Abstract: This article aims to provide a longitudinal presentation of developments in Romanian accounting during the 20th century and to propose a neo-institutional explanation of this evolution. The historical research methodology employed here is complex. We use a constructive research philosophy, an inductive research approach, a mixture of research types (narrative, oral and interpretative histories), content analysis as our research method and four types of data collection (archives, secondary data, observations and interviews). The interpretative analysis is based on the neo-institutional theoretical framework. The study identifies a “homeAgrown”, normative influence in Romanian accounting practices during the first 50 years of the twentieth century, a coercive one, imposed until 1989, by a centralized communist system, and from 1989 to the present, a mixed isomorphism oriented around French, European and International accounting systems. Lacking a period of introspection, the authors feel that there is little hope that Romanian accounting will reA discover its unique culture, or will manage to build upon or improve its indigenous base in the current international context
    Keywords: Accounting ; Historical approach ; Neo-institutionalism ; XXth century ; Romania
    Date: 2010
  12. By: Hazans, Mihails (University of Latvia)
    Abstract: This paper employs a rich collection of survey and administrative datasets, including linked school-teacher payroll data, to document the reform of teacher compensation and school network implemented in Latvia amidst the economic crisis of 2008-2010, immediately after territorial reform. We explore diverse responses by local governments in terms of proportion of state subsidy transferred to schools, extent of redistribution of state funds between schools, degree of autonomy in compensation policies given to schools, and municipal contribution to school wage bills. Other things equal, municipalities tend to redistribute funds from schools with high student-teacher ratio (S/T) to ones with low S/T. Nevertheless, the reform has changed the effect of the local student-teacher ratio on teacher earnings per workload from negative to positive of the same size. Survived schools feature strong heterogeneity in terms of workload and staff reduction, change in class size, and compensation strategies. We provide evidence for a substantial incidence of using performance-related criteria for teacher base salary differentiation. We analyze school and individual level determinants of teacher pay using mixed models with municipality and school level random effects.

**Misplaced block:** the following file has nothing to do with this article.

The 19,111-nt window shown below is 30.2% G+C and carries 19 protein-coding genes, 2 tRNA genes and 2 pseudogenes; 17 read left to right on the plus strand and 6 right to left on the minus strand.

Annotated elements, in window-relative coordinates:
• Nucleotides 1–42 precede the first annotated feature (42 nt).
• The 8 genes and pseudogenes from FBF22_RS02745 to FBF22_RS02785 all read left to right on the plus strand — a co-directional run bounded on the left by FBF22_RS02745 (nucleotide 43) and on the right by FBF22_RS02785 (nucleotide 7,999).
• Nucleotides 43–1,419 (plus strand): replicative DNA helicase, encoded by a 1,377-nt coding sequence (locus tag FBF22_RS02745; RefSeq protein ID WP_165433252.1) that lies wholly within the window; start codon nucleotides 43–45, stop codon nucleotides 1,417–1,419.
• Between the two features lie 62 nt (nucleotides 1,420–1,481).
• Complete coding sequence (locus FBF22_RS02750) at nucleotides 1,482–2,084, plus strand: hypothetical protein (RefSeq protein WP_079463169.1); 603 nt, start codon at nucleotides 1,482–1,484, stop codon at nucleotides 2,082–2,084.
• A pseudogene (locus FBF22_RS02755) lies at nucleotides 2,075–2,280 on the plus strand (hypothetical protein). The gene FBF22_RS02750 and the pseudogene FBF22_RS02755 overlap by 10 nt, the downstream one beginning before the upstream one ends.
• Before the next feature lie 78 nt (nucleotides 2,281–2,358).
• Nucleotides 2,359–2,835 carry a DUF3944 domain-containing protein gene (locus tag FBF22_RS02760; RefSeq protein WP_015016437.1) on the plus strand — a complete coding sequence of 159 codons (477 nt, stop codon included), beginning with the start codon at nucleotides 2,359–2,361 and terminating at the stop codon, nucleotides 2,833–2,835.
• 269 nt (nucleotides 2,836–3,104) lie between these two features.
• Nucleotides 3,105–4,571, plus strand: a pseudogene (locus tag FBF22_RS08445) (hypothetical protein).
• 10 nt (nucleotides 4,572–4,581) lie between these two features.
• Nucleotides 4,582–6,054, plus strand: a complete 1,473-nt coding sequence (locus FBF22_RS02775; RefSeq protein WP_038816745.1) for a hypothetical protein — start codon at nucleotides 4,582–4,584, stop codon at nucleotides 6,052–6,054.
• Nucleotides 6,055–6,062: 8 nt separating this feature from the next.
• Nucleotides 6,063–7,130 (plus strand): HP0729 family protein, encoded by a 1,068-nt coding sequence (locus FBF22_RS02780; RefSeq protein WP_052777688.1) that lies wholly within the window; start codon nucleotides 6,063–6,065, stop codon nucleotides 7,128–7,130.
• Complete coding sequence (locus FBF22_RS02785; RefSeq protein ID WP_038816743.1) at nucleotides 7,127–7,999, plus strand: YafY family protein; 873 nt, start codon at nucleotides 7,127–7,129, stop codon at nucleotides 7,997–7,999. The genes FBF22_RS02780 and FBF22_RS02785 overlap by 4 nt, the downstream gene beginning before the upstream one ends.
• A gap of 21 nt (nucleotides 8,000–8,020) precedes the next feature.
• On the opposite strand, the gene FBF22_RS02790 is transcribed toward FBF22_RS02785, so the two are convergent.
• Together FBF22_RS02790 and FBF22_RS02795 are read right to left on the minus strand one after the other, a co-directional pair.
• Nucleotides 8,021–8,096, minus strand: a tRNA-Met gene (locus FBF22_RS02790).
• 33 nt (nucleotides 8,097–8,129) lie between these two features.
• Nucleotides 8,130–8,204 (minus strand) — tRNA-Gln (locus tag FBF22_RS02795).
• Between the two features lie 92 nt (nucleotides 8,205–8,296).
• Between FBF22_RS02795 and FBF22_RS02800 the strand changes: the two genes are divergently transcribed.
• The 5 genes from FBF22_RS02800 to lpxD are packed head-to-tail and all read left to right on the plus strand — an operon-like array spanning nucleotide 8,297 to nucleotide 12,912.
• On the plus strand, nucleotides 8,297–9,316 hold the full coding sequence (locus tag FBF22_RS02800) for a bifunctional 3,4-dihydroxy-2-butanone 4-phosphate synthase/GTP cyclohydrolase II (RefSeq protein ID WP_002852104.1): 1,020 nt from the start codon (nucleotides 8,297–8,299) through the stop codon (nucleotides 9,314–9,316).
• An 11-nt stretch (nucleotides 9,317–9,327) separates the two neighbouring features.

Keywords: local governments, teacher compensation, linked employee-employer data
    JEL: H75 I22 I28 J31 J33 J45 M52 C23
    Date: 2010–10

This nep-tra issue is ©2010 by J. David Brown. It is provided as is without any express or implied warranty. It may be freely redistributed in whole or in part for any purpose. If distributed in part, please include this notice.
General information on the NEP project can be found at For comments please write to the director of NEP, Marco Novarese at <>. Put “NEP” in the subject, otherwise your mail may be rejected.
NEP’s infrastructure is sponsored by the School of Economics and Finance of Massey University in New Zealand.